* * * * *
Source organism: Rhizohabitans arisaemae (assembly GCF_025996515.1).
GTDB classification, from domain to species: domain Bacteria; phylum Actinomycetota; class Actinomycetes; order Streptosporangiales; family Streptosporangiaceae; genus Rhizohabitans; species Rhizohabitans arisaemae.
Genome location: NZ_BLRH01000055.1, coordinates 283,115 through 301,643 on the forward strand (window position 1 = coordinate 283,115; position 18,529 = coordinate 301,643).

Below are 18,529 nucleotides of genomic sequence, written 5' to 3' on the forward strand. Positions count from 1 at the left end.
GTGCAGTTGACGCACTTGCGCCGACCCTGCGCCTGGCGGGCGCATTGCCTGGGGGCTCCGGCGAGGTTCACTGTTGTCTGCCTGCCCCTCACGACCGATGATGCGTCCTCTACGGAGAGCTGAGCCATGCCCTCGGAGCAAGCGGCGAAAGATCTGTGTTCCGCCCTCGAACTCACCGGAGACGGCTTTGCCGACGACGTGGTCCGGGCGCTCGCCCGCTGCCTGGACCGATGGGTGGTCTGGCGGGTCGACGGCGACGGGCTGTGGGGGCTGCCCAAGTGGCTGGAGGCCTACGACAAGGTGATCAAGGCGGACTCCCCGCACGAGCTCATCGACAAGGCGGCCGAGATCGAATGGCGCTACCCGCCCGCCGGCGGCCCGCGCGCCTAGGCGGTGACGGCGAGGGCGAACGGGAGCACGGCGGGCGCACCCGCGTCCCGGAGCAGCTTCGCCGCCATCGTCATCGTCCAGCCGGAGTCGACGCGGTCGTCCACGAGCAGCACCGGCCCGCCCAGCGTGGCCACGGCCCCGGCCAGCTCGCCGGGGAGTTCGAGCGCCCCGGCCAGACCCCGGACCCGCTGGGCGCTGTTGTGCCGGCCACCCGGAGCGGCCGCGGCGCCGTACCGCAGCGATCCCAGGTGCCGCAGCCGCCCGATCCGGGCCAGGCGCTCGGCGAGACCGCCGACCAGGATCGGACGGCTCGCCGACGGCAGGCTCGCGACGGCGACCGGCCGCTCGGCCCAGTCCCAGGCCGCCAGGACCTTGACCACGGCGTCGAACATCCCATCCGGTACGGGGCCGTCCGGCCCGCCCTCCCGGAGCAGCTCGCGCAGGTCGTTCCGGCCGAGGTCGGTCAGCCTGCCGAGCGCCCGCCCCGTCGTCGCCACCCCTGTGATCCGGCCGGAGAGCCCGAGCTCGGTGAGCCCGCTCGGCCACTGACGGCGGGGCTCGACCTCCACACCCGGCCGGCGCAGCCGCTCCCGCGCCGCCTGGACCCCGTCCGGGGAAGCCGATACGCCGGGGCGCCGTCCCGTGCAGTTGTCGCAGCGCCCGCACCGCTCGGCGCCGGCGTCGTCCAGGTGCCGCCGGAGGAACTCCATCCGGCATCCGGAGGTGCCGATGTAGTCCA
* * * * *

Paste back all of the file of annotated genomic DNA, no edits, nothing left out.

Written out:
Source organism: Rhizohabitans arisaemae (assembly GCF_025996515.1).
GTDB classification, from domain to species: domain Bacteria; phylum Actinomycetota; class Actinomycetes; order Streptosporangiales; family Streptosporangiaceae; genus Rhizohabitans; species Rhizohabitans arisaemae.
Genome location: NZ_BLRH01000055.1, coordinates 283,115 through 301,643 on the forward strand (window position 1 = coordinate 283,115; position 18,529 = coordinate 301,643).

Below are 18,529 nucleotides of genomic sequence, written 5' to 3' on the forward strand. Positions count from 1 at the left end.
GTGCAGTTGACGCACTTGCGCCGACCCTGCGCCTGGCGGGCGCATTGCCTGGGGGCTCCGGCGAGGTTCACTGTTGTCTGCCTGCCCCTCACGACCGATGATGCGTCCTCTACGGAGAGCTGAGCCATGCCCTCGGAGCAAGCGGCGAAAGATCTGTGTTCCGCCCTCGAACTCACCGGAGACGGCTTTGCCGACGACGTGGTCCGGGCGCTCGCCCGCTGCCTGGACCGATGGGTGGTCTGGCGGGTCGACGGCGACGGGCTGTGGGGGCTGCCCAAGTGGCTGGAGGCCTACGACAAGGTGATCAAGGCGGACTCCCCGCACGAGCTCATCGACAAGGCGGCCGAGATCGAATGGCGCTACCCGCCCGCCGGCGGCCCGCGCGCCTAGGCGGTGACGGCGAGGGCGAACGGGAGCACGGCGGGCGCACCCGCGTCCCGGAGCAGCTTCGCCGCCATCGTCATCGTCCAGCCGGAGTCGACGCGGTCGTCCACGAGCAGCACCGGCCCGCCCAGCGTGGCCACGGCCCCGGCCAGCTCGCCGGGGAGTTCGAGCGCCCCGGCCAGACCCCGGACCCGCTGGGCGCTGTTGTGCCGGCCACCCGGAGCGGCCGCGGCGCCGTACCGCAGCGATCCCAGGTGCCGCAGCCGCCCGATCCGGGCCAGGCGCTCGGCGAGACCGCCGACCAGGATCGGACGGCTCGCCGACGGCAGGCTCGCGACGGCGACCGGCCGCTCGGCCCAGTCCCAGGCCGCCAGGACCTTGACCACGGCGTCGAACATCCCATCCGGTACGGGGCCGTCCGGCCCGCCCTCCCGGAGCAGCTCGCGCAGGTCGTTCCGGCCGAGGTCGGTCAGCCTGCCGAGCGCCCGCCCCGTCGTCGCCACCCCTGTGATCCGGCCGGAGAGCCCGAGCTCGGTGAGCCCGCTCGGCCACTGACGGCGGGGCTCGACCTCCACACCCGGCCGGCGCAGCCGCTCCCGCGCCGCCTGGACCCCGTCCGGGGAAGCCGATACGCCGGGGCGCCGTCCCGTGCAGTTGTCGCAGCGCCCGCACCGCTCGGCGCCGGCGTCGTCCAGGTGCCGCCGGAGGAACTCCATCCGGCATCCGGAGGTGCCGATGTAGTCCA